Canyons’ high schools, tech center give students boost to employmentJun 06, 2023 09:33AM ● By Julie Slama
Alta High senior Drake Larsen was heading to check out the school job fair shortly before graduation.
“It’s a good opportunity to explore the different careers available, both for a summertime job and for a position I could have while attending college, maybe one in my intended field,” he said.
Larsen, like many other students at Canyons School Districts’ five comprehensive high schools and Canyons Technical Education Center, could check out the job and further educational opportunities at each school’s job fair, held in April and May before the end of the school year. For some, it may have been their ticket to employment.
“We organize the job fair to benefit our students and local businesses,” said Janet Jefferson, Alta High’s work-based learning facilitator. “Some of our students are needing or wanting a summer or part-time job. At the job fair, they get to see what jobs are available to them, talk to potential employers in an informal setting and explore future career opportunities. The businesses need workers, and they can share their job opportunities with a large number of potential employees at one time.”
She said that it’s been a positive experience not only for students, but for businesses as well.
Booths ranged from Megaplex Theatres to Chick-fil-A, and from Cyprus Credit Union to Salt Lake County. Jobs were available from TKJ, which provides support professionals for people with disabilities; Canyons School District; Sandy City; and others.
At another Alta High job fair booth, Collectiv Academy offered students an option to get an education in hairdressing, barbering and cosmetology. Admissions Director Samy Rash said the school concentrates on teaching the students skills in cutting, coloring and styling while gaining hands-on practice with local clientele.
“We help them get their licensing and we get them prepared for the industry,” he said. “The thing that makes us a little bit different from most cosmetology schools is while they teach you a little bit about everything, our school prepares students to know the skills, pass the certification and help them be more marketable so hopefully, they can get a job.”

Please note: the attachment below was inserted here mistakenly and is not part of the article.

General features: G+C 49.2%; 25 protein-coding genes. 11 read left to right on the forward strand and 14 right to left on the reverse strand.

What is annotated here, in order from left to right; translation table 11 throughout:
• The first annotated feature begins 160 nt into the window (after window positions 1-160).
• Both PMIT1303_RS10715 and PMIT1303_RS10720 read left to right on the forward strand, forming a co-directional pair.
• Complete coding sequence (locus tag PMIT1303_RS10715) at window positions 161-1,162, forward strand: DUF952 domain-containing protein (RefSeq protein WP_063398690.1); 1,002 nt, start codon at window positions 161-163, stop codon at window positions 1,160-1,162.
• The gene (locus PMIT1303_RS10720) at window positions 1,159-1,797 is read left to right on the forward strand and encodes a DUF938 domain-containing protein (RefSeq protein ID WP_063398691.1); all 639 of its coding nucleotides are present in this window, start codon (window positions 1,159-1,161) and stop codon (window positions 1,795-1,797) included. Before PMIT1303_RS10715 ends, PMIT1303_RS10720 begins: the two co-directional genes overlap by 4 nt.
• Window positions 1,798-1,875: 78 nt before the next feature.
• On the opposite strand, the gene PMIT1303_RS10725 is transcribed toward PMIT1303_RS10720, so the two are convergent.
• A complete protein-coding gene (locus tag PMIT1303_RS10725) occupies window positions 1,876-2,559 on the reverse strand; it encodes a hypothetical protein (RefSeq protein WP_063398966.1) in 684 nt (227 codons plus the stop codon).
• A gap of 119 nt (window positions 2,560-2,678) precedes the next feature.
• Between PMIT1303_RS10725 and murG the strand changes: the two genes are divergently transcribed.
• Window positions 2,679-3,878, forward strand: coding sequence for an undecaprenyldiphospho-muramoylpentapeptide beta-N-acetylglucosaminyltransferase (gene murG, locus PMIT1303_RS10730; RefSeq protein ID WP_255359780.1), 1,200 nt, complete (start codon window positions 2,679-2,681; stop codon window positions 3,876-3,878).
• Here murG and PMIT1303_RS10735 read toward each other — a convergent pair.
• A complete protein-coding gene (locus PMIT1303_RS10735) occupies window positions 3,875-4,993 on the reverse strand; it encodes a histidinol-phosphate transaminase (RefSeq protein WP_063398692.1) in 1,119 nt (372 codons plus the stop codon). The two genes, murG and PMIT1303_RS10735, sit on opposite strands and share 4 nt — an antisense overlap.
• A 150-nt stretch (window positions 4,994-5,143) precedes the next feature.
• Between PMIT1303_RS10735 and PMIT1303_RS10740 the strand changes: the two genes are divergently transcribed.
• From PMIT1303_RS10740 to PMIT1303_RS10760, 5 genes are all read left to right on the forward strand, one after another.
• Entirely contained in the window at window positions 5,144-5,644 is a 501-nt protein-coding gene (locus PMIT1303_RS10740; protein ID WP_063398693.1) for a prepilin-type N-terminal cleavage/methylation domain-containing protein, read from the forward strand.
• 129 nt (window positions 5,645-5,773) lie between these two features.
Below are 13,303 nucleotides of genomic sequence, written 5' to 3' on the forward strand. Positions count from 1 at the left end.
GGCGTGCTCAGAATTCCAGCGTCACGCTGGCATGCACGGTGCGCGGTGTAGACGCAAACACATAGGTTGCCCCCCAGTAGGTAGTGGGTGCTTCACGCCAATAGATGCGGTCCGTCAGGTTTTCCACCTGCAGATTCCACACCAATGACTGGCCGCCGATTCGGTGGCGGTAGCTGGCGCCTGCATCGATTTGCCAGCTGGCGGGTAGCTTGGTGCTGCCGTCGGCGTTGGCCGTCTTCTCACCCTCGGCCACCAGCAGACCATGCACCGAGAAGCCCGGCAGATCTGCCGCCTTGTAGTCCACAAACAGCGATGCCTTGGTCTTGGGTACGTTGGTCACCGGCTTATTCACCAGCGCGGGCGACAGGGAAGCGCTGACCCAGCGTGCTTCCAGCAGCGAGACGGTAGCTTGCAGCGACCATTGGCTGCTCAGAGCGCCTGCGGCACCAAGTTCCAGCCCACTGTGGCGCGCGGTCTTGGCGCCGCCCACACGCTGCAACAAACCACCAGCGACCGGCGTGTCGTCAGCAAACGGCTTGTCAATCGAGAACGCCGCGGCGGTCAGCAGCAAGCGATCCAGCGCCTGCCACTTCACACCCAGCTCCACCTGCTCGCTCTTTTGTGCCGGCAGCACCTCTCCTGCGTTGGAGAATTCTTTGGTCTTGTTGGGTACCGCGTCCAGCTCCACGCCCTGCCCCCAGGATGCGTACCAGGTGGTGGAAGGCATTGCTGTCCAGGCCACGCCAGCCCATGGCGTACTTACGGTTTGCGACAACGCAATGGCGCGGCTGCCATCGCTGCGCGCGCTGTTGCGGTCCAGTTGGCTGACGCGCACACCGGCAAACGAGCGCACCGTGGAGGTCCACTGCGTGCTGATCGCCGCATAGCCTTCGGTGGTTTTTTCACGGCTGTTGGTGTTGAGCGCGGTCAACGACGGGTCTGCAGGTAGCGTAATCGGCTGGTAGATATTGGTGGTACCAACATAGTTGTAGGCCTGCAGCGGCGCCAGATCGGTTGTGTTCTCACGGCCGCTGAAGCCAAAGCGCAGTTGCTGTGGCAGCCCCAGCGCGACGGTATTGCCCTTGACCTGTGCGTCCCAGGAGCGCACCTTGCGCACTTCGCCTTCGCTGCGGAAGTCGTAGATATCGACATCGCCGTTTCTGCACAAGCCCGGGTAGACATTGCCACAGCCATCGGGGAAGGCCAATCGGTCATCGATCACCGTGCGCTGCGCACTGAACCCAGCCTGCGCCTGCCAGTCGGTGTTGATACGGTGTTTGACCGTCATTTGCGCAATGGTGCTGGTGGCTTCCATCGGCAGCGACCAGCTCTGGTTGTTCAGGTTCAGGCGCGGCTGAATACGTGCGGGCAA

Academy Director Alexys Campbell said that Collectiv offers students an alternative to a traditional post-secondary experience.
“We want to make sure that people know that you don’t have to do a conventional college to be successful,” she said. “Being a cosmetologist is not necessarily something to fall back on, but an option to pursue as a passion and realize it’s a career that is actually feasible.”
Avery Stott graduated from Alta High in 2020 and recently completed the program.
“I enjoy what I’m doing; it’s a passion of mine and what I wanted to do,” she said.
Similar to the high schools, CTEC had booths staffed with job recruits from places such as Salt Lake County Sheriff, Code Ninjas, Dimple Dell Recreation Center, Geneva Rock, Sandy City Fire and more.
Recent Alta High graduate Slater Douglas was talking to CTEC students as a recruiter for Maxim Healthcare Services. He was looking for people who are 18 years old and up who would want to help patients in their own homes, many of those who may have disabilities.
He said CTEC was a perfect opportunity to reach students who were completing the school’s health programs such as EMT or certified nursing assistants. Others who are interested, could enroll in Maxim’s intensive program to be certified, he said.
“We’re looking both for summer help as well as those who want permanent jobs with a competitive pay,” Douglas said. “We’re looking for those candidates who want to help people and be in the field they’re passionate about.” λ